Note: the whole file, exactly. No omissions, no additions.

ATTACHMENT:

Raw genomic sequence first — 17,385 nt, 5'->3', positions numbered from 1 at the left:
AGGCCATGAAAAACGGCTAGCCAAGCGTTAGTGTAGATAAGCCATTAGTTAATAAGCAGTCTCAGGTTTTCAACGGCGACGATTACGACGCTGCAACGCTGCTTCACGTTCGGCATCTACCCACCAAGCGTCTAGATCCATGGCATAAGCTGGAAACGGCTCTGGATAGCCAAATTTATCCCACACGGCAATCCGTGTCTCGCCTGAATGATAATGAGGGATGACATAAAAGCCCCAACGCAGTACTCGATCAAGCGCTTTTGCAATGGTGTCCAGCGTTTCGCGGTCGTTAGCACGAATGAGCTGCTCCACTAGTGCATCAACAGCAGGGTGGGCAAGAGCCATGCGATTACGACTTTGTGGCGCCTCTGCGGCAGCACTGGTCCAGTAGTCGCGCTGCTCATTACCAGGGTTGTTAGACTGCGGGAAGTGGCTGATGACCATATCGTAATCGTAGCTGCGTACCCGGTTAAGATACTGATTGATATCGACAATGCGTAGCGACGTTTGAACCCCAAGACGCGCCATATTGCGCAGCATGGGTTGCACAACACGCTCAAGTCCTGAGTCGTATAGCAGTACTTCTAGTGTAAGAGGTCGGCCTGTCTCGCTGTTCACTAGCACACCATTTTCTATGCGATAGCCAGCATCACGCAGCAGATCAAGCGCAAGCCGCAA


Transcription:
Raw genomic sequence first — 17,385 nt, 5'->3', positions numbered from 1 at the left:
AGGCCATGAAAAACGGCTAGCCAAGCGTTAGTGTAGATAAGCCATTAGTTAATAAGCAGTCTCAGGTTTTCAACGGCGACGATTACGACGCTGCAACGCTGCTTCACGTTCGGCATCTACCCACCAAGCGTCTAGATCCATGGCATAAGCTGGAAACGGCTCTGGATAGCCAAATTTATCCCACACGGCAATCCGTGTCTCGCCTGAATGATAATGAGGGATGACATAAAAGCCCCAACGCAGTACTCGATCAAGCGCTTTTGCAATGGTGTCCAGCGTTTCGCGGTCGTTAGCACGAATGAGCTGCTCCACTAGTGCATCAACAGCAGGGTGGGCAAGAGCCATGCGATTACGACTTTGTGGCGCCTCTGCGGCAGCACTGGTCCAGTAGTCGCGCTGCTCATTACCAGGGTTGTTAGACTGCGGGAAGTGGCTGATGACCATATCGTAATCGTAGCTGCGTACCCGGTTAAGATACTGATTGATATCGACAATGCGTAGCGACGTTTGAACCCCAAGACGCGCCATATTGCGCAGCATGGGTTGCACAACACGCTCAAGTCCTGAGTCGTATAGCAGTACTTCTAGTGTAAGAGGTCGGCCTGTCTCGCTGTTCACTAGCACACCATTTTCTATGCGATAGCCAGCATCACGCAGCAGATCAAGCGCAAGCCGCAA